By MICK ROBERTS ©
UNLIKE most of Australia, Queensland and Western Australia had a ‘watered-down’ version of the infamous ‘six-o’clock swill’.
The ‘swill’ was a nickname given to the frenzied rush by Australians and New Zealanders to buy drinks from the pub before closing time of 6pm last century.
While NSW endured the infamous ‘swill’ for over 35 years, Queenslanders had their later closing time of 8pm in place for just 18 years.
NSW, Victoria and Tasmania adopted 6pm closing of hotels in 1916, while Western Australian pubs shut shop at 9pm. Queensland, however, introduced 8pm closing of hotels to replace 11pm closing, in 1923.
The introduction of early closing though did not seem to reduce the amount of beer Queenslanders consumed. The Queensland Times reported on November 21 1923 that the 8pm legislation had not decreased the amount of beer consumed.
“The lower consumption of draught ale in October was counter-balanced by the increased bottle trade. Bottled, beer to the extent of 107,000 gallons was manufactured in October, 1922, while in October 1923 the figure had risen to 122,882 gallons – an increase of 15,878 gallons, while beer in bulk (barrels) showed a decrease of 14,731 gallons.”
Interestingly the figures showed Queenslanders simply did their drinking at home, instead of at the pub. Shortly after the introduction of the earlier closing time, the Courier Mail reported “an extra busy time was already being experienced just prior to closing” by publicans.
Lessons seem to have not been learnt from NSW, Victoria and Tasmania, and besides Queensland pubs experiencing a ‘sedated swill’, there was also a reported increase in the black market trade. The Toowoomba Chronicle reported on January 3 1924:
EIGHT O’CLOCK CLOSING
A couple of months’ experience of 8 o’clock closing of hotels has apparently popularised the system. It is, however, only right to add that there are exceptions. For instance, a Tote taken amongst the licensed victuallers would undoubtedly favour a later closing hour, though ‘ not necessarily as late as 11 o’clock or even 10 o’clock. Eight o’clock closing has not seriously affected the big licensed houses right in the centre of the city, but the suburban hotels and those right on the outskirts of the metropolis, with which can be included country hotels, have been, more or less hard hit. Eight o ‘closing closing has, however, undoubtedly decreased drinking, though it has boomed what are known as the “home supply” department of the big hotels, and largely increased the bottle trade. Sly grog selling also threatens to increase, including street sales during prohibited hours, but the police are keeping a very close eye on this class of illicit traffic, and as culprits are being severely dealt with, It Is not likely to make any great headway. So far as the principal hotels are concerned, at least the law is being honourably observed. Quite an unusual feature on Xmas Eve was after 8 o’clock the darkened and closed hotels, and the brilliantly lighted and open shops, a complete variation of the condition of affairs but a few short years ago.
On the 13th anniversary of the introduction of 8pm closing of Queensland pubs, the Rockhampton Evening News reported on September 5 1936 how railway worker, Fred Scott recalled a sketch made in chalk on a wall of the Mount Garnet Hotel, North Queensland in 1923 by an unknown artist. Mr Scott copied the sketch, which was published in the story (pictured).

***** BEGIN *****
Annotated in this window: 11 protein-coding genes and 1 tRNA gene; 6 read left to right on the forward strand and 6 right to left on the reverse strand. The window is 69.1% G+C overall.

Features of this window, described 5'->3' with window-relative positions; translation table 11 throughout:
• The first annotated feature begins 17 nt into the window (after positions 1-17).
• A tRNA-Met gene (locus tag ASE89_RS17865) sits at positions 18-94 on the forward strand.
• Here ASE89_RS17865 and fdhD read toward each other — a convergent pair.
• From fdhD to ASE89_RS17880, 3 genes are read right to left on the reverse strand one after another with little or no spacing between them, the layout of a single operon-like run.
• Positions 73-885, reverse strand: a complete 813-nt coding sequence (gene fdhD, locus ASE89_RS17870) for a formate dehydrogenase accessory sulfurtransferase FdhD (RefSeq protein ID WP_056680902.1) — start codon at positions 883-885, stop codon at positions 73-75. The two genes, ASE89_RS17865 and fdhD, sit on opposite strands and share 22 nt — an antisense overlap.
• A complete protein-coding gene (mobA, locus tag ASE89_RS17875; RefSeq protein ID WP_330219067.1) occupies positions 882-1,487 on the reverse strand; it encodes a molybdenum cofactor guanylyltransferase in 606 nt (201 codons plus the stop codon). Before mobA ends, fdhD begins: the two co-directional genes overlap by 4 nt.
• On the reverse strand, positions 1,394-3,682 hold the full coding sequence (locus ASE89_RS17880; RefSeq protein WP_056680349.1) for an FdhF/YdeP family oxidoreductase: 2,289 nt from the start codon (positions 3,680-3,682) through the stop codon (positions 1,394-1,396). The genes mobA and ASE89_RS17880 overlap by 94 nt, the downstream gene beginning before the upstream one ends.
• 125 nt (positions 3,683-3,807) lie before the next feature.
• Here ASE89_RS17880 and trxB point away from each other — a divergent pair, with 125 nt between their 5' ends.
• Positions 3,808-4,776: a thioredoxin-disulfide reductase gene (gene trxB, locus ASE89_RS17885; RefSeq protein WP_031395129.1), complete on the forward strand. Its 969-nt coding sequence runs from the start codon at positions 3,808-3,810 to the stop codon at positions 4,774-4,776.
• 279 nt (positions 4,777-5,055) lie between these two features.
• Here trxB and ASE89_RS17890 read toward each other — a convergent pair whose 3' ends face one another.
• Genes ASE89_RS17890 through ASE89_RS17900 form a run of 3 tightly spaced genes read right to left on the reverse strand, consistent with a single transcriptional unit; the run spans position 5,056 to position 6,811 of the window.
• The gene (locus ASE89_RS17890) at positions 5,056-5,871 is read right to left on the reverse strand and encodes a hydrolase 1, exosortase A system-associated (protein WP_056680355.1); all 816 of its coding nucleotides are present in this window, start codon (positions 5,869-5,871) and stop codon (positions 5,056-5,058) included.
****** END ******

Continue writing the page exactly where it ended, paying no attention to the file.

Queensland was the second state, behind Tasmania, to relax pub closing times in 1941. Trading hours were extended from 6pm to 10pm in Tasmania in 1937, NSW in 1955, Victoria in 1966, and South Australia was the last state to abolish ‘the swill’ in 1967.
Unlike NSW where a referendum was needed to restore civil drinking in pubs, the Queensland Parliament passed a Liquor Act amendment to change hotel closing hours from 8pm to 10pm in December 1941.
The Courier Mail reported on November 22 1954 that since the introduction of the later closing time of 10pm, drinkers had not abused the allowance.
Though Brisbane’s main street sometimes sees at 10pm men who are certainly not better for the liquor they have consumed, gross drunkenness is rare. Many hotels in suburban areas and some in the heart of Brisbane still close their doors about mid-day on Saturdays, and some shut early on week nights. Queensland’s liquor licensing law does not oblige licensees to serve the public from, 10am to 10pm. It merely prohibits liquor trading outside those hours. It evidently pays some hotels to sell all the beer they have on tap as quickly as possible so that they can close their bars early in the evening and save the cost of wages and lighting. Queensland hotel keepers were also long allowed to please themselves about providing accommodation and meals. The Licensing Commission has lately tightened up this laxity of service to the public. It is to be hoped that the new Liquor Bill will enable it to be even more exacting. If well-conducted restaurants were allowed to serve beer or wines with meals, but only with meals, hotel bars might lose many customers until they, too, provided food with drink, as they do in many other countries. It should not be the purpose of licensing laws to help the liquor trade to sell more liquor. The liquor trade should be made to serve people who want to drink moderately and in a civilised manner.
© Copyright Mick Roberts 2020
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